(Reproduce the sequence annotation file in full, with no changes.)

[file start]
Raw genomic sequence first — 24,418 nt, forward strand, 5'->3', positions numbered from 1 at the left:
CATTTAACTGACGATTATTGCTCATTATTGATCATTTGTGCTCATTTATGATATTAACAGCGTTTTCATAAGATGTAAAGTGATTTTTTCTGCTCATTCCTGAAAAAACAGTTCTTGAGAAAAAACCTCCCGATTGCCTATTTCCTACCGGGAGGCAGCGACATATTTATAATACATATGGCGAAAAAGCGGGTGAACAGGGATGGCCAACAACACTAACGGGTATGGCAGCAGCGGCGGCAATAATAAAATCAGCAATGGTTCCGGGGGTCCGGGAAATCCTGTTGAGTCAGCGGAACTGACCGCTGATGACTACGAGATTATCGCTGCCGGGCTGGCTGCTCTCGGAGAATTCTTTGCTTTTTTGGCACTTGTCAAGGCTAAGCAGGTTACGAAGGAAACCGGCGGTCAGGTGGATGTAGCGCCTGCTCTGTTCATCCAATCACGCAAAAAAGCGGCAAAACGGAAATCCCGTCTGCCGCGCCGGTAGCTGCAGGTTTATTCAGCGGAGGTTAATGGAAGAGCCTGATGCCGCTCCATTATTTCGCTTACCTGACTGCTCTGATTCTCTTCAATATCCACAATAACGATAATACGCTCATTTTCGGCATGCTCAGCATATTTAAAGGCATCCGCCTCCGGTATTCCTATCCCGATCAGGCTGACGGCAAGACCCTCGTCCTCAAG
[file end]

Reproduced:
Raw genomic sequence first — 24,418 nt, forward strand, 5'->3', positions numbered from 1 at the left:
CATTTAACTGACGATTATTGCTCATTATTGATCATTTGTGCTCATTTATGATATTAACAGCGTTTTCATAAGATGTAAAGTGATTTTTTCTGCTCATTCCTGAAAAAACAGTTCTTGAGAAAAAACCTCCCGATTGCCTATTTCCTACCGGGAGGCAGCGACATATTTATAATACATATGGCGAAAAAGCGGGTGAACAGGGATGGCCAACAACACTAACGGGTATGGCAGCAGCGGCGGCAATAATAAAATCAGCAATGGTTCCGGGGGTCCGGGAAATCCTGTTGAGTCAGCGGAACTGACCGCTGATGACTACGAGATTATCGCTGCCGGGCTGGCTGCTCTCGGAGAATTCTTTGCTTTTTTGGCACTTGTCAAGGCTAAGCAGGTTACGAAGGAAACCGGCGGTCAGGTGGATGTAGCGCCTGCTCTGTTCATCCAATCACGCAAAAAAGCGGCAAAACGGAAATCCCGTCTGCCGCGCCGGTAGCTGCAGGTTTATTCAGCGGAGGTTAATGGAAGAGCCTGATGCCGCTCCATTATTTCGCTTACCTGACTGCTCTGATTCTCTTCAATATCCACAATAACGATAATACGCTCATTTTCGGCATGCTCAGCATATTTAAAGGCATCCGCCTCCGGTATTCCTATCCCGATCAGGCTGACGGCAAGACCCTCGTCCTCAAG